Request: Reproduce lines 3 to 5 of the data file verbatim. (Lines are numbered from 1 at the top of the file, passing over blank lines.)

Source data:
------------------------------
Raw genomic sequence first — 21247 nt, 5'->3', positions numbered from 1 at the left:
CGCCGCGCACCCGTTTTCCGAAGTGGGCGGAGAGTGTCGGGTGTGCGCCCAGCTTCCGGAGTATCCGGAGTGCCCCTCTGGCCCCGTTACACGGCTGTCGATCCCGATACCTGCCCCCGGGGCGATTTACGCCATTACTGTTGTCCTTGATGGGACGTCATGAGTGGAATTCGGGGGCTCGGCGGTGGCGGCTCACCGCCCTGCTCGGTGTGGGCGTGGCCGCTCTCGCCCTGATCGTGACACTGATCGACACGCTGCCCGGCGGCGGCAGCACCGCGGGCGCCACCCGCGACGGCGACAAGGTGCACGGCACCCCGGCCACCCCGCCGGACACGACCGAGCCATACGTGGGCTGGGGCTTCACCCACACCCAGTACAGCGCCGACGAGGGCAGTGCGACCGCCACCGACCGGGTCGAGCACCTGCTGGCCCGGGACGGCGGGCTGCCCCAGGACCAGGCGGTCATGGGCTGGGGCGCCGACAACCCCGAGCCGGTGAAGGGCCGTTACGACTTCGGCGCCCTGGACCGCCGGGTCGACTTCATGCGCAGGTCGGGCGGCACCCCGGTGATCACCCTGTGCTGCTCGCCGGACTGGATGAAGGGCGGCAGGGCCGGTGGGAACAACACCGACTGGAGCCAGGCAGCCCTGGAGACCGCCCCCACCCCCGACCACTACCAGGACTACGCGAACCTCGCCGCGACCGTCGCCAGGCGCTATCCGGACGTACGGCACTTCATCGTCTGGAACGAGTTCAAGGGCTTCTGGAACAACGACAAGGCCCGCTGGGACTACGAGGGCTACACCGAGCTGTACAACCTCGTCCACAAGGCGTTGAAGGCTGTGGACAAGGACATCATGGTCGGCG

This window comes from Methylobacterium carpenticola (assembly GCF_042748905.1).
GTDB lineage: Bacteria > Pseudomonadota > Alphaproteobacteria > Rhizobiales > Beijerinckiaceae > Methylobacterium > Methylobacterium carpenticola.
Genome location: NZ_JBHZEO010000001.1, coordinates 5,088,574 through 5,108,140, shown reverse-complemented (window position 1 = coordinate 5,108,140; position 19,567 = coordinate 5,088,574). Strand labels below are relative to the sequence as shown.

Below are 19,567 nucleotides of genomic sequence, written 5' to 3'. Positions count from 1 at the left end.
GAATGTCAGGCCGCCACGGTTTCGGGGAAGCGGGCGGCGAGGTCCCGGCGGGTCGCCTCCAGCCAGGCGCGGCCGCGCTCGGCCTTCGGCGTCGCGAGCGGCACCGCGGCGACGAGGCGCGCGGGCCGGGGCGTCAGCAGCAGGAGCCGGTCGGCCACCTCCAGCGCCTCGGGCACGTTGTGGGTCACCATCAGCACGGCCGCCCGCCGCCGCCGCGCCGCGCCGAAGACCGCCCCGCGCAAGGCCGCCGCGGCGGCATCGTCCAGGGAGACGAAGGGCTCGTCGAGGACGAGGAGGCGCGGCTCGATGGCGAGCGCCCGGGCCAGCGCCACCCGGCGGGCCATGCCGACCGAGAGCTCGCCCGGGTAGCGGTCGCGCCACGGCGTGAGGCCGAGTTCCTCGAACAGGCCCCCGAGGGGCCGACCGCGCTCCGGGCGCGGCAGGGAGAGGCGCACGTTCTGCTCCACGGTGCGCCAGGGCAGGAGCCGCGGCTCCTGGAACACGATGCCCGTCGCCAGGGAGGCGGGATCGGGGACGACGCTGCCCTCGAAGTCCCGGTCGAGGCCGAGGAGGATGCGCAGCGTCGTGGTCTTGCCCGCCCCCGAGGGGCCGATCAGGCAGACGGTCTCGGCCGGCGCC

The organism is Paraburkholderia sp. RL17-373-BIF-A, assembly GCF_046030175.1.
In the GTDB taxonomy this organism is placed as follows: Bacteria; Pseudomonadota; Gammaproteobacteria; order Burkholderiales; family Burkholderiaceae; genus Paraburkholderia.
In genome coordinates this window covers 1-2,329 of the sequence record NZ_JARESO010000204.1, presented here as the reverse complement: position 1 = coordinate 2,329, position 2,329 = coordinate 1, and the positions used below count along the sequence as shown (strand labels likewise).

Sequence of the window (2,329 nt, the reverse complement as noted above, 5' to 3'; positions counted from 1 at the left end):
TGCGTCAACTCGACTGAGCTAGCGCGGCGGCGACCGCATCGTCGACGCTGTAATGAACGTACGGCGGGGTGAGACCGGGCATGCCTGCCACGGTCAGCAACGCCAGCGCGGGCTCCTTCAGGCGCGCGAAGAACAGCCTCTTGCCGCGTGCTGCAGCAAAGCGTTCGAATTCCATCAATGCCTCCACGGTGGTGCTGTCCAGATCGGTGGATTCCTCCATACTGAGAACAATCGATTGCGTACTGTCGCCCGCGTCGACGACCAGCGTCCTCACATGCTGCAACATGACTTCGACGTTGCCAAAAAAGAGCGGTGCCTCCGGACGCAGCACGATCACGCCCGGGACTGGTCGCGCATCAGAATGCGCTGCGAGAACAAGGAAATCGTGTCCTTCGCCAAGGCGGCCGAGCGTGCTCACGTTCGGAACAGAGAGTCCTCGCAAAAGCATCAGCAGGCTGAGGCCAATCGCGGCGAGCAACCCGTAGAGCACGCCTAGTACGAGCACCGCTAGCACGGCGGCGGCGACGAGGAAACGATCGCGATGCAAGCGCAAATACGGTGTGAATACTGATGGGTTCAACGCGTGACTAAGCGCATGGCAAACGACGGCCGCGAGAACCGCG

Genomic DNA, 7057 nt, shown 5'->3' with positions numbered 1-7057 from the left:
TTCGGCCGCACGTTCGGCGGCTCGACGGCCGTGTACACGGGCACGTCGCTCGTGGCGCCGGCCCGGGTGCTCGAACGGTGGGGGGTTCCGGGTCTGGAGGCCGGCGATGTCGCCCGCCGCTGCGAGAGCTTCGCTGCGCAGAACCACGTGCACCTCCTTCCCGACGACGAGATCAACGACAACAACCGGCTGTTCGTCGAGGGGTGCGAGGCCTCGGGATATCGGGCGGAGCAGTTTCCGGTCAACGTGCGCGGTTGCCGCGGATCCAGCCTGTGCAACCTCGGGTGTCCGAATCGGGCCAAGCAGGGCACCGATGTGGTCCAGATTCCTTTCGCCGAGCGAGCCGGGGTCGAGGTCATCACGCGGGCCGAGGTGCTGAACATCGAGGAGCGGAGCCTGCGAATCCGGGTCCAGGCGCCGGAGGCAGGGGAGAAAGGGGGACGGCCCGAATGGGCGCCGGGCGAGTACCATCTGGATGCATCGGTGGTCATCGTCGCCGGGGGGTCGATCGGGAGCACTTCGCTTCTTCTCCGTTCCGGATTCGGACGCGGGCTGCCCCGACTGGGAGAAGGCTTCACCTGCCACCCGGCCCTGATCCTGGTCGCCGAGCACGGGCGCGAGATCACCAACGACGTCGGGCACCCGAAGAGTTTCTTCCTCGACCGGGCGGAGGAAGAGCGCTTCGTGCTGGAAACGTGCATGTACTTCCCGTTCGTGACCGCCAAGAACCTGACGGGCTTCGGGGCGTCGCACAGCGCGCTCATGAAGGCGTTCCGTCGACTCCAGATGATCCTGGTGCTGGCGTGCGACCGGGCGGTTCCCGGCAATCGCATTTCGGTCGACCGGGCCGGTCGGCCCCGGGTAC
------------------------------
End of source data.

This window comes from Methylobacterium carpenticola (assembly GCF_042748905.1).
GTDB lineage: Bacteria > Pseudomonadota > Alphaproteobacteria > Rhizobiales > Beijerinckiaceae > Methylobacterium > Methylobacterium carpenticola.
Genome location: NZ_JBHZEO010000001.1, coordinates 5,088,574 through 5,108,140, shown reverse-complemented (window position 1 = coordinate 5,108,140; position 19,567 = coordinate 5,088,574). Strand labels below are relative to the sequence as shown.